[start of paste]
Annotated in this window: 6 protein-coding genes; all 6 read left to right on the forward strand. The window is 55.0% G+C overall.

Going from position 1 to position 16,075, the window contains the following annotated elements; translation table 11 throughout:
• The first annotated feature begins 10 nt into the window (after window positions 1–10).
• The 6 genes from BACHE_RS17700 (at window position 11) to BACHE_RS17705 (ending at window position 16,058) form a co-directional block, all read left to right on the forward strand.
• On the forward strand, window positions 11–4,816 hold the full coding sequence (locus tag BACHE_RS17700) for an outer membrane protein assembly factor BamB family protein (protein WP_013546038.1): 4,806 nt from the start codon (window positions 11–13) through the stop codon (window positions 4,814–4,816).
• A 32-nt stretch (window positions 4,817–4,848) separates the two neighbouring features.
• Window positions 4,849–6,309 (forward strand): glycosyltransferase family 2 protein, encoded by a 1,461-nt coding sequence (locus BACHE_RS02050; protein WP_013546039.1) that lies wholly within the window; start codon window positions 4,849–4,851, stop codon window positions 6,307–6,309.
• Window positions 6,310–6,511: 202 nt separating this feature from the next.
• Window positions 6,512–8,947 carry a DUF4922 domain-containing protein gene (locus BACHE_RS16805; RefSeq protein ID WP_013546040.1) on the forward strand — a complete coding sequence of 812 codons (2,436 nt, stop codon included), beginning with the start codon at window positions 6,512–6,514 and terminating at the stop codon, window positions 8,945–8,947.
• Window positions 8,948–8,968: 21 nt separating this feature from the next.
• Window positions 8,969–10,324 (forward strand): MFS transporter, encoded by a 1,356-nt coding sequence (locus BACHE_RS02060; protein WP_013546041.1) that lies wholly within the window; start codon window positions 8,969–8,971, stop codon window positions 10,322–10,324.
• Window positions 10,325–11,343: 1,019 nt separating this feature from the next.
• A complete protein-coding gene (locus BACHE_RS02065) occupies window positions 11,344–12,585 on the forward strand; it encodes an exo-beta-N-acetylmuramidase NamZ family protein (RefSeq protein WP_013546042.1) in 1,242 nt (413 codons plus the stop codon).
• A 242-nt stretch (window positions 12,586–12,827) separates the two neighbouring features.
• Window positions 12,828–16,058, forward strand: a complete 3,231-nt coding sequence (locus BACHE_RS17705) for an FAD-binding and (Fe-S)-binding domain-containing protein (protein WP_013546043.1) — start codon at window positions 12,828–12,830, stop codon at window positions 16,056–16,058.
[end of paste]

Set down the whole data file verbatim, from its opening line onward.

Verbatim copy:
Annotated in this window: 6 protein-coding genes; all 6 read left to right on the forward strand. The window is 55.0% G+C overall.

Going from position 1 to position 16,075, the window contains the following annotated elements; translation table 11 throughout:
• The first annotated feature begins 10 nt into the window (after window positions 1–10).
• The 6 genes from BACHE_RS17700 (at window position 11) to BACHE_RS17705 (ending at window position 16,058) form a co-directional block, all read left to right on the forward strand.
• On the forward strand, window positions 11–4,816 hold the full coding sequence (locus tag BACHE_RS17700) for an outer membrane protein assembly factor BamB family protein (protein WP_013546038.1): 4,806 nt from the start codon (window positions 11–13) through the stop codon (window positions 4,814–4,816).
• A 32-nt stretch (window positions 4,817–4,848) separates the two neighbouring features.
• Window positions 4,849–6,309 (forward strand): glycosyltransferase family 2 protein, encoded by a 1,461-nt coding sequence (locus BACHE_RS02050; protein WP_013546039.1) that lies wholly within the window; start codon window positions 4,849–4,851, stop codon window positions 6,307–6,309.
• Window positions 6,310–6,511: 202 nt separating this feature from the next.
• Window positions 6,512–8,947 carry a DUF4922 domain-containing protein gene (locus BACHE_RS16805; RefSeq protein ID WP_013546040.1) on the forward strand — a complete coding sequence of 812 codons (2,436 nt, stop codon included), beginning with the start codon at window positions 6,512–6,514 and terminating at the stop codon, window positions 8,945–8,947.
• Window positions 8,948–8,968: 21 nt separating this feature from the next.
• Window positions 8,969–10,324 (forward strand): MFS transporter, encoded by a 1,356-nt coding sequence (locus BACHE_RS02060; protein WP_013546041.1) that lies wholly within the window; start codon window positions 8,969–8,971, stop codon window positions 10,322–10,324.
• Window positions 10,325–11,343: 1,019 nt separating this feature from the next.
• A complete protein-coding gene (locus BACHE_RS02065) occupies window positions 11,344–12,585 on the forward strand; it encodes an exo-beta-N-acetylmuramidase NamZ family protein (RefSeq protein WP_013546042.1) in 1,242 nt (413 codons plus the stop codon).
• A 242-nt stretch (window positions 12,586–12,827) separates the two neighbouring features.
• Window positions 12,828–16,058, forward strand: a complete 3,231-nt coding sequence (locus BACHE_RS17705) for an FAD-binding and (Fe-S)-binding domain-containing protein (protein WP_013546043.1) — start codon at window positions 12,828–12,830, stop codon at window positions 16,056–16,058.